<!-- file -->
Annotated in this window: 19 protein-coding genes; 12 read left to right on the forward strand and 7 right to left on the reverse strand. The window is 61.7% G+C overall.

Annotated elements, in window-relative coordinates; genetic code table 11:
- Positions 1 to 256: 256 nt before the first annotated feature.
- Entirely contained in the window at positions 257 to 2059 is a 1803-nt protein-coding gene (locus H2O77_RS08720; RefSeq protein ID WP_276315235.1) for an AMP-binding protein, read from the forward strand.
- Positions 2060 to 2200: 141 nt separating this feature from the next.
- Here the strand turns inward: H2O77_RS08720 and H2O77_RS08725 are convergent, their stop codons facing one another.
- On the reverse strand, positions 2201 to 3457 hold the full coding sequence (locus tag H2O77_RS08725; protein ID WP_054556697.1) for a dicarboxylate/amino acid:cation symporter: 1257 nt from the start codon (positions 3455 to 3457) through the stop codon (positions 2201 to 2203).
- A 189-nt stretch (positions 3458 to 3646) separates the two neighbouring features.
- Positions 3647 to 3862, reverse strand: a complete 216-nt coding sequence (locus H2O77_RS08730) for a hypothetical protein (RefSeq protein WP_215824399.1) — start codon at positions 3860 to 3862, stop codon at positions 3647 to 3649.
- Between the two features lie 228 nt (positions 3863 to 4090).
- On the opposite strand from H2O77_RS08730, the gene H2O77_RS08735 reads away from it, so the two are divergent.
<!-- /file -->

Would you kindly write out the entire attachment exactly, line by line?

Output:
Annotated in this window: 19 protein-coding genes; 12 read left to right on the forward strand and 7 right to left on the reverse strand. The window is 61.7% G+C overall.

Annotated elements, in window-relative coordinates; genetic code table 11:
- Positions 1 to 256: 256 nt before the first annotated feature.
- Entirely contained in the window at positions 257 to 2059 is a 1803-nt protein-coding gene (locus H2O77_RS08720; RefSeq protein ID WP_276315235.1) for an AMP-binding protein, read from the forward strand.
- Positions 2060 to 2200: 141 nt separating this feature from the next.
- Here the strand turns inward: H2O77_RS08720 and H2O77_RS08725 are convergent, their stop codons facing one another.
- On the reverse strand, positions 2201 to 3457 hold the full coding sequence (locus tag H2O77_RS08725; protein ID WP_054556697.1) for a dicarboxylate/amino acid:cation symporter: 1257 nt from the start codon (positions 3455 to 3457) through the stop codon (positions 2201 to 2203).
- A 189-nt stretch (positions 3458 to 3646) separates the two neighbouring features.
- Positions 3647 to 3862, reverse strand: a complete 216-nt coding sequence (locus H2O77_RS08730) for a hypothetical protein (RefSeq protein WP_215824399.1) — start codon at positions 3860 to 3862, stop codon at positions 3647 to 3649.
- Between the two features lie 228 nt (positions 3863 to 4090).
- On the opposite strand from H2O77_RS08730, the gene H2O77_RS08735 reads away from it, so the two are divergent.